The Silence of Sexual Sin

Part of 8 of in
by Justin Lee
Illustrations by Liana Bak
Jan 01, 2015 | min read
Part of 29: Do Good
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It only takes one person to break the silence, but it takes a multitude of people to have a conversation. I did not understand the sheer power of confession and testimony. Yet it was in the context of conversation that God brought me immense healing and transformation. It was within community that He changed my life forever.

I struggle with sexual sin. For as long as I can remember, I’ve been addicted to this toxic drug, and it has plagued my spiritual life even before I understood what it was. However, I also had this beautiful dream of testifying about God’s great work in my life. I told myself that I was going to defeat this sin one day. When I finally found freedom from sexual sin, I would tell my story of redemption to everyone.

The Loud and Dreadful Silence

For some reason, the church has exaggerated this particular sin and put it on a pedestal. It’s “the big one”. If you go to an Asian American church, perhaps you’ll understand when I say that the topic is tabooed. Seldom does one dare to venture into the deep waters of this particular discussion. 

The loud and dreadful silence begins when many would suffer quietly. Perhaps one of the worst things about this silence is that the people in it believe they are the only ones suffering. I had thought I was the only one who struggled with sexual sin in my church. It was in the midst of this silence that many more lies from the enemy would fester and grow in my heart — seductive lies that I ate up voraciously. In the community that I grew up in and called “family”, I felt utterly and hopelessly alone.

Perhaps one of the worst things about this silence is that the people in it believe they are the only ones suffering.

Throughout middle and high school, I lived a double life. In one life, I was actively serving at my church, doing all of the things that “good Christians” did. I was “on fire for Jesus”. But in another life, I was feeding my addiction to sexual pleasure. I could not begin to explain the amount of shame I felt living this life. I felt horrible playing on the worship team the morning after I masturbated. Overwhelming shame and guilt shadow over my heart and my instinctive reaction was to hate myself. I used to hurl my fists and slam my head against the bathroom walls. I felt like God was just as disgusted with me as I was with myself. It was a living hell.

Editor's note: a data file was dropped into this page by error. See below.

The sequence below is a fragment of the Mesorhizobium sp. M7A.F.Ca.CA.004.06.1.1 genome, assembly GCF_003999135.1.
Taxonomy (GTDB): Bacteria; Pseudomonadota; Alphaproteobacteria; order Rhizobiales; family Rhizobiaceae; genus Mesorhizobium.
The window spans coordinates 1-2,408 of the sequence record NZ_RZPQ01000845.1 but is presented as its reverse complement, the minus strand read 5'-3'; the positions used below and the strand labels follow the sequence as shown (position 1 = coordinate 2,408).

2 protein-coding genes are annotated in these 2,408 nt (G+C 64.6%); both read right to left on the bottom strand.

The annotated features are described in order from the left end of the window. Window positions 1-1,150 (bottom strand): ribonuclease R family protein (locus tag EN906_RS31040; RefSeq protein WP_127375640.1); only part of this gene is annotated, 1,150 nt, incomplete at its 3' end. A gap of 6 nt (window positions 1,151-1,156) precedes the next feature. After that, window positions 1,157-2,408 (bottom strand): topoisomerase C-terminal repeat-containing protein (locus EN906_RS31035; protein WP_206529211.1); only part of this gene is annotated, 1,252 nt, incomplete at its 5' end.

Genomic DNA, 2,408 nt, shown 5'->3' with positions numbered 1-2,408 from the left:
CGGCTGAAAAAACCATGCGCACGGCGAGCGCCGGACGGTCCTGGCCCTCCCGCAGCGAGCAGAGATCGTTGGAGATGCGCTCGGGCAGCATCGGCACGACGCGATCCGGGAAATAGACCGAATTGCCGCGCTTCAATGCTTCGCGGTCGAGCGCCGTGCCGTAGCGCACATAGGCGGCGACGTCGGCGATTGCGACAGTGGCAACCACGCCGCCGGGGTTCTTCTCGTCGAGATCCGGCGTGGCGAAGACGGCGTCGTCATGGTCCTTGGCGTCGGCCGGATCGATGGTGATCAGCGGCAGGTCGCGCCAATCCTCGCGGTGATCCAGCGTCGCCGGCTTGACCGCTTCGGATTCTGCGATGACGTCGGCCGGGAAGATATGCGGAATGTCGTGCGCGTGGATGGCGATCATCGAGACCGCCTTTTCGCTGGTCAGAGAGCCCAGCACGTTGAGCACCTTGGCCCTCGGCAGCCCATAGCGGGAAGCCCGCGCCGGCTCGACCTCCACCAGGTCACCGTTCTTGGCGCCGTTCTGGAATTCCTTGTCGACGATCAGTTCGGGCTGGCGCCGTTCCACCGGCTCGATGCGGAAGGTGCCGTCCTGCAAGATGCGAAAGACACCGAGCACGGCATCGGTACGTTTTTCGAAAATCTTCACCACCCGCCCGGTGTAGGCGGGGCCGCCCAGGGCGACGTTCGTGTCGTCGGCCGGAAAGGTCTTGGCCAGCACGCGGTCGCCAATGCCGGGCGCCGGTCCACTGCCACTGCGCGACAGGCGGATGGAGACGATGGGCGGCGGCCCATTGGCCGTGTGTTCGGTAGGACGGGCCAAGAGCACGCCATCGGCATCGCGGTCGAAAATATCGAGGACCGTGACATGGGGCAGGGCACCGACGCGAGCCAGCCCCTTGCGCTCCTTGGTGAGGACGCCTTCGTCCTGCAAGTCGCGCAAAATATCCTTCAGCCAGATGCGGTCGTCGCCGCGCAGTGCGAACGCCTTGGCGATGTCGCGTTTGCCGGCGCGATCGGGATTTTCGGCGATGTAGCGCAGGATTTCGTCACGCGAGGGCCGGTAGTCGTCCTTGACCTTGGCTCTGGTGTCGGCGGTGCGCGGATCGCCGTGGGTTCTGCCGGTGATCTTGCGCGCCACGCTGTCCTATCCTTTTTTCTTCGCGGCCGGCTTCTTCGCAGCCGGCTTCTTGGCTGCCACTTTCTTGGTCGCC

The Breakthrough

When I entered college, everything changed. I quickly immersed myself in InterVarsity Christian Fellowship, a multiethnic campus ministry. Immediately, Jesus started prompting me to take risks, which included attending Fall Conference (FallCon). 

From the start, God was already working powerfully; others’ lives were being transformed before my very eyes. I witnessed God’s Word piercing deeply into my friends’ hearts as many of them experienced Him in extraordinary and undeniable ways. I was bubbling with excitement after seeing my friends receive divine revelation and healing, but I was not expecting anything for myself. My complacency from growing up in the church kept me from believing that God could do the supernatural in my own life. But little did I know that I was next in line.

On the last night of the conference, we had a time of worship and reflection. It was a lot more intense than anything I had experienced growing up. People were screaming, wailing, and trembling. 

Amidst the spiritual pandemonium, I heard a still, quiet voice call out to me. God was calling me go to the front and kneel. In that moment, I felt a pressing urge that seemed to emerge out of nowhere. In hindsight, I know that it was the Holy Spirit stirring within me. After what seemed like an eternity, I walked to the front, knelt on the ground, and cried out to God.

In that moment, I was kneeling at the foot of the cross. Immediately, the guilt and shame of being a dirty sinner resurfaced. But this was the first time I really felt like I was giving my sexual sin up to God. It felt like I was tearing the sin from my heart and placing it at Jesus’ feet.

But this was the first time I really felt like I was giving my sexual sin up to God.